Although this is a useful technology, there is still much to be desired, and it provides little more than a stop gap when it comes to building true RIAs. More recently, W3C-supported technologies such as XForms and the XML binding language (XBL) are excellent examples of thorough approaches to declarative components and databinding in the web browser.

XForms Databinding
One of the most mature options on the list is XForms.1 XForms 1.0 became a W3C recommendation in October 2003 and has not moved much beyond that. There are some real advocates of the technology, but it is yet to be championed by mainstream browsers.

In the XForms world, there are Models and controls (or Views). Models define the data and controls that are used to display the data. To bind the View to the Model, a few important declarative attributes need to be understood. First, you have single-node binding attributes. These define a binding between a form control or an action and an instance data node defined by an XPath expression. On an XForms control bound to a single data node, there can be either a REF and a MODEL attribute or a BIND attribute. The MODEL and REF attributes together specify the ID of the XForms Model that is to be associated with this binding element and the XPath of the data within that Model, respectively. Alternatively, this binding information might be contained in a completely separate declaration that can be referenced using the value of the third attribute of interest that has the name BIND.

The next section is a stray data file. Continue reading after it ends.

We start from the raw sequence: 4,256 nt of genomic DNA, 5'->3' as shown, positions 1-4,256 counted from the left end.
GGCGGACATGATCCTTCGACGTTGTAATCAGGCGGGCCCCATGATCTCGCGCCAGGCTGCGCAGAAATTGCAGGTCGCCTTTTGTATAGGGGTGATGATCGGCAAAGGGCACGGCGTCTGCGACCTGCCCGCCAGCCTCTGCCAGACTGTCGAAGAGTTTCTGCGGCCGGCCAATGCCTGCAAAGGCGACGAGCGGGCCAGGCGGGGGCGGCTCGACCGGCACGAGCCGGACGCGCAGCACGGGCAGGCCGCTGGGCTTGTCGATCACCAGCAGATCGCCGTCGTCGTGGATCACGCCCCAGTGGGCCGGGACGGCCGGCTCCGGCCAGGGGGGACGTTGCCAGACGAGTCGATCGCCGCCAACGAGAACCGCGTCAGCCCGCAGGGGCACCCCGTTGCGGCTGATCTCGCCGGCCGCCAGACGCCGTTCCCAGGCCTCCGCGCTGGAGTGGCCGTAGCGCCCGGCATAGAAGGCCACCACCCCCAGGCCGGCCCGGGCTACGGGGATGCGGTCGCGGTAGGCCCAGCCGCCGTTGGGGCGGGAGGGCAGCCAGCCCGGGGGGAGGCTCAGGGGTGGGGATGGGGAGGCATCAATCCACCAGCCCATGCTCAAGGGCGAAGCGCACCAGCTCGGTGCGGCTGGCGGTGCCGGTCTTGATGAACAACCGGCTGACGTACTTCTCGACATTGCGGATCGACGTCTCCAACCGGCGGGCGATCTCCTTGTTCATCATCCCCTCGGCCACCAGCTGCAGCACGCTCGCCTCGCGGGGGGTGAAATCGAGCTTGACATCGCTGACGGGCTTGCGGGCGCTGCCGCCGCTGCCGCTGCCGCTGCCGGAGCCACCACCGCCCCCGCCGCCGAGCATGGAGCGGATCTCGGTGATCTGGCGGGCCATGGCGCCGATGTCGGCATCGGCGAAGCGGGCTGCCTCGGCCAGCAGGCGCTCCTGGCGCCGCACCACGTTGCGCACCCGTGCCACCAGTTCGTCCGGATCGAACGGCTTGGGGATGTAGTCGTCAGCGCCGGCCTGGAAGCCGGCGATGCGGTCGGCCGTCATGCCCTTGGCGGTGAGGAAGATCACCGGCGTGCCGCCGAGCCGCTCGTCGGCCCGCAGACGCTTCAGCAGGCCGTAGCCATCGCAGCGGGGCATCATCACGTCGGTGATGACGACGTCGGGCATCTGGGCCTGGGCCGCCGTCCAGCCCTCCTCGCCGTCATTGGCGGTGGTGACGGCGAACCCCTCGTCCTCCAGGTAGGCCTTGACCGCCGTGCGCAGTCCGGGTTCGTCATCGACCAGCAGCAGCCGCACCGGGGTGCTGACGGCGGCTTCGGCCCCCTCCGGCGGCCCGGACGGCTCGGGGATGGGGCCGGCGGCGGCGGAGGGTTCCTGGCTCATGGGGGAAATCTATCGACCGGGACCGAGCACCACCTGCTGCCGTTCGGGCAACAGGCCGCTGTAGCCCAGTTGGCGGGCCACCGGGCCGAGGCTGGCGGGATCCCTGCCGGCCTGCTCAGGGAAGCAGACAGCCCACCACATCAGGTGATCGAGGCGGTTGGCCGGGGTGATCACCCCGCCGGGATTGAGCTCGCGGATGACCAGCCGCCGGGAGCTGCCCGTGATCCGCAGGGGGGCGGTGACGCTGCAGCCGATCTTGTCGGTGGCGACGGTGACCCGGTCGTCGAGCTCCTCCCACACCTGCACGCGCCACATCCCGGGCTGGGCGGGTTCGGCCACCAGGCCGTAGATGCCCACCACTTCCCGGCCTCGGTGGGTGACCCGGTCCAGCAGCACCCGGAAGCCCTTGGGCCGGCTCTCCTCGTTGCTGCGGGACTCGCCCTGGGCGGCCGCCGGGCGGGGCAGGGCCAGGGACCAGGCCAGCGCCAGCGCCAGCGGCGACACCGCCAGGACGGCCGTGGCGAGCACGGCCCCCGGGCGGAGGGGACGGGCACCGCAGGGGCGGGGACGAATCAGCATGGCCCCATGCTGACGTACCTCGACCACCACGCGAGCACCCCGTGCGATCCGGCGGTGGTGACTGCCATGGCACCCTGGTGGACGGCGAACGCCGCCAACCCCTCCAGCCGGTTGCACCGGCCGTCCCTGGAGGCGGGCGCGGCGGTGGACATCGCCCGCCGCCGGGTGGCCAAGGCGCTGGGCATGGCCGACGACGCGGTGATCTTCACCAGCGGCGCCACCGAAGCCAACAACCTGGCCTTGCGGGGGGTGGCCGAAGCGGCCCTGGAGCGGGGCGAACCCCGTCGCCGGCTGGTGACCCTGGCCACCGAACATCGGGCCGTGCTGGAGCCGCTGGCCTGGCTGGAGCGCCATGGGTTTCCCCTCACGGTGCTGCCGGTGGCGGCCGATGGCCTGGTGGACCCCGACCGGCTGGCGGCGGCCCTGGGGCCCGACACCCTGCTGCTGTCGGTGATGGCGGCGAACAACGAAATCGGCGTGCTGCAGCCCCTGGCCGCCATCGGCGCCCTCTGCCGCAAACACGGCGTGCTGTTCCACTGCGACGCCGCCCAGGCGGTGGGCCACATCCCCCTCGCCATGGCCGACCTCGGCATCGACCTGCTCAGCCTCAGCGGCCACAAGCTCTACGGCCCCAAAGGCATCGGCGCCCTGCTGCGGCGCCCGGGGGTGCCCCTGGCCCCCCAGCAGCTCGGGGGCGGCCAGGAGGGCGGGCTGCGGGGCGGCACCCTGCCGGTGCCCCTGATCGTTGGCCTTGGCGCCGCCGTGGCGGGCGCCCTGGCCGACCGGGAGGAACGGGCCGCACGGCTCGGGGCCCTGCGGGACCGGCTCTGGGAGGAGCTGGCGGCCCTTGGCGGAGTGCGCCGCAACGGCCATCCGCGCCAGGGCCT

When you want to bind to a list of data rather than a single value, you can bind to a node-set rather than a single node in the Model. The NODESET attribute, much like the REF attribute, specifies the XPath to the nodes-set to which the control is bound. Again, either a MODEL attribute is required to go along with the NODESET attribute or a BIND attribute can refer to a separate binding declaration.

Binding declaration elements, rather than just those four attributes, provide a more complete set of options for specifying how the binding to the data is to take place. The <BIND> element connects a Model to the user interface with these additional attributes:

  • calculate—Specifies a formula to calculate values for instance data
  • constraint—Enables the user to specify a predicate that must be evaluated for the data to considered valid
  • required—Specifies if the data required
  • readonly—Specifies if the data can be modified
  • type—Specifies a schema data-type

A final consideration is the evaluation context of the REF or NODESET XPath expressions. The context for evaluating the XPath expressions for data binding is derived from the ancestor nodes of the bound node. For example, setting REF="products/product" on a parent node results in the evaluation context for XPath expressions of descendent nodes to be that same path in the specified MODEL. For a select form element, you can use the <ITEMSET> element to define a dynamic list of values that are populated from the Model with ID products, and the selected products are saved in the Model with ID order.

Because of the evaluation context, the <LABEL> and <VALUE> REF XPath values are evaluated in the context of their direct parent node, which is the root node of the products Model.